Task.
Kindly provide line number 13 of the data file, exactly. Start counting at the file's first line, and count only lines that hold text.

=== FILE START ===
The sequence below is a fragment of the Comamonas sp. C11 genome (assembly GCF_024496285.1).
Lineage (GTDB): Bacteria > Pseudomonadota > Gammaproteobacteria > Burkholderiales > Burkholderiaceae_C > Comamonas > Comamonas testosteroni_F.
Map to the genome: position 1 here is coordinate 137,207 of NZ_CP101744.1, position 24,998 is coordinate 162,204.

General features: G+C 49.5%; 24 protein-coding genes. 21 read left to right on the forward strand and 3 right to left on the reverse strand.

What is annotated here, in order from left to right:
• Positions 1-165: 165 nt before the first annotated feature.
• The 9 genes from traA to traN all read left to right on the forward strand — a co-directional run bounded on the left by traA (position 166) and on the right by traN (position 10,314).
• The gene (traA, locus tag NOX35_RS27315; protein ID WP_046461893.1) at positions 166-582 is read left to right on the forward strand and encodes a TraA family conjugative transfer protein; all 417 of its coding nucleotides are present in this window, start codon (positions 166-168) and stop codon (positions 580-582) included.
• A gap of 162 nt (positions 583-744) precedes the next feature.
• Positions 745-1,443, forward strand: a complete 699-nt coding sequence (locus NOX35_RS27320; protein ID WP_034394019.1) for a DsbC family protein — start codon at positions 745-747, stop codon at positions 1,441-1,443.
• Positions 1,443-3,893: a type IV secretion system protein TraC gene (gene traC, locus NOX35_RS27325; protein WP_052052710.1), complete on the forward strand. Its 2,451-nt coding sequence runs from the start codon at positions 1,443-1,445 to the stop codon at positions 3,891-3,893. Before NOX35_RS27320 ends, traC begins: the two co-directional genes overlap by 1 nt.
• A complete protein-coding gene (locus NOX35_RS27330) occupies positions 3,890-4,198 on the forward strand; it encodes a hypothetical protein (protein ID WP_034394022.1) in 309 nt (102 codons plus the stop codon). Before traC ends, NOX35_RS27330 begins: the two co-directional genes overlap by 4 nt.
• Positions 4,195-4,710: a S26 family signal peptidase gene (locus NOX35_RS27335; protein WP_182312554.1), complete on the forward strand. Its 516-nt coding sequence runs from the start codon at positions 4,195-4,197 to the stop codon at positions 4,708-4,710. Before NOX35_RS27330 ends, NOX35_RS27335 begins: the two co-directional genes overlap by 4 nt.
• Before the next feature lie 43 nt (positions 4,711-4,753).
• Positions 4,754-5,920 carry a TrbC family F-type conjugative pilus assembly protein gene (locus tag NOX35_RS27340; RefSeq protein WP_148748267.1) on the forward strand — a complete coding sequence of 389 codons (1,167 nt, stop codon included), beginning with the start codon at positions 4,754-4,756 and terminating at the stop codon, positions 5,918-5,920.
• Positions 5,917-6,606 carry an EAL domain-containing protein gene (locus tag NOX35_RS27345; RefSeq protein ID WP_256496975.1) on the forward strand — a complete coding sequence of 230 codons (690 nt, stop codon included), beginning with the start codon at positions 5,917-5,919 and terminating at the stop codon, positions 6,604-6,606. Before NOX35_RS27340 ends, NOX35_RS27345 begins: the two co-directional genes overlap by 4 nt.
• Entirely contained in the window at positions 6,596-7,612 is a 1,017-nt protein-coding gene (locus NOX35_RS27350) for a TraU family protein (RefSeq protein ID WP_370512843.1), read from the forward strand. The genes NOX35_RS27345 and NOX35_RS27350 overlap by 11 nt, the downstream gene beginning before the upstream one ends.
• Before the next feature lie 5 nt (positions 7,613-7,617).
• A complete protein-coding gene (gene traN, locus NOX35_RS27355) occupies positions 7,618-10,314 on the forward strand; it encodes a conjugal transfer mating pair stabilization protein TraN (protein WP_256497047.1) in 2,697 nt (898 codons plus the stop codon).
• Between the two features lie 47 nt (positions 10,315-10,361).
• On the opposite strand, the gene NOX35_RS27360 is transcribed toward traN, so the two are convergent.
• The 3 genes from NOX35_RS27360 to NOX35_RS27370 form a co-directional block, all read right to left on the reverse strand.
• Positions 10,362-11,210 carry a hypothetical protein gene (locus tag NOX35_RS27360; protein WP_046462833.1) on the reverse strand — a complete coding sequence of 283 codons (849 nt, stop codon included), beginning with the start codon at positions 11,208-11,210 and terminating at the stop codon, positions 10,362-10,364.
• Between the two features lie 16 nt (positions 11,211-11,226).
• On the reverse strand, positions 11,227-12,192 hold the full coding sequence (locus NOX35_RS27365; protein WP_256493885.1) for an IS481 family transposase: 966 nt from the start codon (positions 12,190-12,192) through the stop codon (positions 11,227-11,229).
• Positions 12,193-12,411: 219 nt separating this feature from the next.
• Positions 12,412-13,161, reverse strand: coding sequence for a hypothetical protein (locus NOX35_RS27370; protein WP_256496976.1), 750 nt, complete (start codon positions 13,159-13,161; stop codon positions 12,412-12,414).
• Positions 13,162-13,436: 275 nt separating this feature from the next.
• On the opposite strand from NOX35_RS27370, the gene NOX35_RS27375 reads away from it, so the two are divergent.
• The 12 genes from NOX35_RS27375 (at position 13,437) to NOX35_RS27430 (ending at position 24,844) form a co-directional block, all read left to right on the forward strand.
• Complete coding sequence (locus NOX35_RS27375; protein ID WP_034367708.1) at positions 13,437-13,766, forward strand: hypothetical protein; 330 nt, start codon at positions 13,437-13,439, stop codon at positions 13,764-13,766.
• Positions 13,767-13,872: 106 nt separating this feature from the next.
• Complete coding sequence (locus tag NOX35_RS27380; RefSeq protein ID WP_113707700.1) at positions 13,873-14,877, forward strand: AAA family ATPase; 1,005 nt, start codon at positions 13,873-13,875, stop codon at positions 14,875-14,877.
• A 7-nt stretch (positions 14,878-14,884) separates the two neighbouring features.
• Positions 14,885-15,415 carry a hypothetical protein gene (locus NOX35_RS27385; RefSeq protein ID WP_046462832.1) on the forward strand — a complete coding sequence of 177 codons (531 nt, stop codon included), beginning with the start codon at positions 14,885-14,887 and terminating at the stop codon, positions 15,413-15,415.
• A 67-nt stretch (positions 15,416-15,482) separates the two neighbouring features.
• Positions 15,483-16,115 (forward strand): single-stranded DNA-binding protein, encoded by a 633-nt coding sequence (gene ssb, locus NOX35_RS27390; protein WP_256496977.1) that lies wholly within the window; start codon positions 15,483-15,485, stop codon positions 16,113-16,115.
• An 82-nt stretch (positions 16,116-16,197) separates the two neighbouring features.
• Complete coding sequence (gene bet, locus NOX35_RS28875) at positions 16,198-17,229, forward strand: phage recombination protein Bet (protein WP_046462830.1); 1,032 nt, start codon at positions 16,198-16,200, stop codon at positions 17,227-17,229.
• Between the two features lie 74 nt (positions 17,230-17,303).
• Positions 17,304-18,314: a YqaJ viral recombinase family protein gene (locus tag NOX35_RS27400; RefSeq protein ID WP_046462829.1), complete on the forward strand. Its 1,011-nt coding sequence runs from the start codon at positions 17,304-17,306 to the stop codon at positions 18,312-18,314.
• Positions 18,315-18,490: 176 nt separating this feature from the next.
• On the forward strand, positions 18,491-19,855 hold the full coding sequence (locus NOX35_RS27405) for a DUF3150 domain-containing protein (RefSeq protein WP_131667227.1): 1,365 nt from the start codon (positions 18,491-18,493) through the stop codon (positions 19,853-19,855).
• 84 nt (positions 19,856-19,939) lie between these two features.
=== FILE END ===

• Positions 4,195-4,710: a S26 family signal peptidase gene (locus NOX35_RS27335; protein WP_182312554.1), complete on the forward strand. Its 516-nt coding sequence runs from the start codon at positions 4,195-4,197 to the stop codon at positions 4,708-4,710. Before NOX35_RS27330 ends, NOX35_RS27335 begins: the two co-directional genes overlap by 4 nt.